Archive for Monday, March 26, 2001

Gene linked to early puberty in girls

Scientists find strong connection between gene that controls breakdown of testosterone and precocious development

March 26, 2001


— Scientists attempting to figure out why some girls go through puberty at unusually young ages have found a surprising culprit a gene that speeds up the body's breakdown of the male sex hormone.

Many believe that the age of puberty the time when girls develop breasts and other sexual characteristics is decreasing. The most widely held explanation for this is growing childhood obesity, along with rich diets and lack of physical activity.

However, genes almost certainly play a role in the age of puberty, and many assumed that the most likely players in this scenario would be ones that control the body's production and use of estrogen.

Research released Sunday at a meeting of the American Association for Cancer Research suggests a more complicated interplay of hormones, since the body's supply of testosterone, the male hormone, seems to be a key influence on the timing of puberty.

Dr. Fred F. Kadlubar and colleagues from the Food and Drug Administration's National Center for Toxicological Research discovered the link in a study of 192 girls ages 9 and 10.

A study published four years ago found that about half of all black girls and 15 percent of whites begin to develop sexually by age 8. The average age of puberty is about 13 for whites and a year younger for blacks.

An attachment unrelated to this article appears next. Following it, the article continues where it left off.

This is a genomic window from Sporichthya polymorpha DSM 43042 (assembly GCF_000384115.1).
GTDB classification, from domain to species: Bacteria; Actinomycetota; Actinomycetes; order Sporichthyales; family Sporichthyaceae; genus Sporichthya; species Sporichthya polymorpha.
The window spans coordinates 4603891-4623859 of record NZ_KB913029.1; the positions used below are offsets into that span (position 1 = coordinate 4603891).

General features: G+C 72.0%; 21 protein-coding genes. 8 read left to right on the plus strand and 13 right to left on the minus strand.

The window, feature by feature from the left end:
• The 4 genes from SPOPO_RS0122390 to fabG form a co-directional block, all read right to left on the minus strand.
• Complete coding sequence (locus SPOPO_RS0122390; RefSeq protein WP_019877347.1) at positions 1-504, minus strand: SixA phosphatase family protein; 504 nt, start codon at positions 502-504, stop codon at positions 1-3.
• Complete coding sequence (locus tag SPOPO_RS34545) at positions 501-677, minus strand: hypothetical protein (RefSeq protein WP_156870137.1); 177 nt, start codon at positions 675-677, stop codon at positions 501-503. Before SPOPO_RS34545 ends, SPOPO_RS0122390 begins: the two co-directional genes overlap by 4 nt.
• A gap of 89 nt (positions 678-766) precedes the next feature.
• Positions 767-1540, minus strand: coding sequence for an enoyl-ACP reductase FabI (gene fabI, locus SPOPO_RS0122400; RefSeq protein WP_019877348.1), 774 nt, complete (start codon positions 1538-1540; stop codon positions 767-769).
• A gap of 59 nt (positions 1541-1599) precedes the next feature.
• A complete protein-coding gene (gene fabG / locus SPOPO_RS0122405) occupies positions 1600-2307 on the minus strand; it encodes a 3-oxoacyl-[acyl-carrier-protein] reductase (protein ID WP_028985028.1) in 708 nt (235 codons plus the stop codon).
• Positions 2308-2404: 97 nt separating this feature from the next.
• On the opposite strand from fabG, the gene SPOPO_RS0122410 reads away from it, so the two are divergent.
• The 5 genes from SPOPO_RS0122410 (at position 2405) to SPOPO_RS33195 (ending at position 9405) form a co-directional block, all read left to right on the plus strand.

Typically, girls begin breast development about a year before their first period. Kadlubar's team looked for a link between genes and this change in the randomly chosen group of girls.

They examined several genes that control the body's use of estrogen but found no association with early puberty. To their surprise, though, they found a strong link when they tested the girls for a gene that controls the body's breakdown of testosterone.

They looked for a particular variation, called CYP1B1, in a gene that produces a liver enzyme. They found that 90 percent of the girls with two copies of this genetic variation had already begun breast development by age 9 1/2.

It has long been known that estrogen production increases and testosterone falls during this developmental landmark. Kadlubar said the CYP1B1 gene, by reducing testosterone levels, may trigger the cascade of hormones involved in the start of breast development.

Early puberty is a concern, because it increases the risk of breast cancer later in life.

Kadlubar said the enzyme he studied is critically important to the body's well-being, so doctors are unlikely ever to try tinkering with it.

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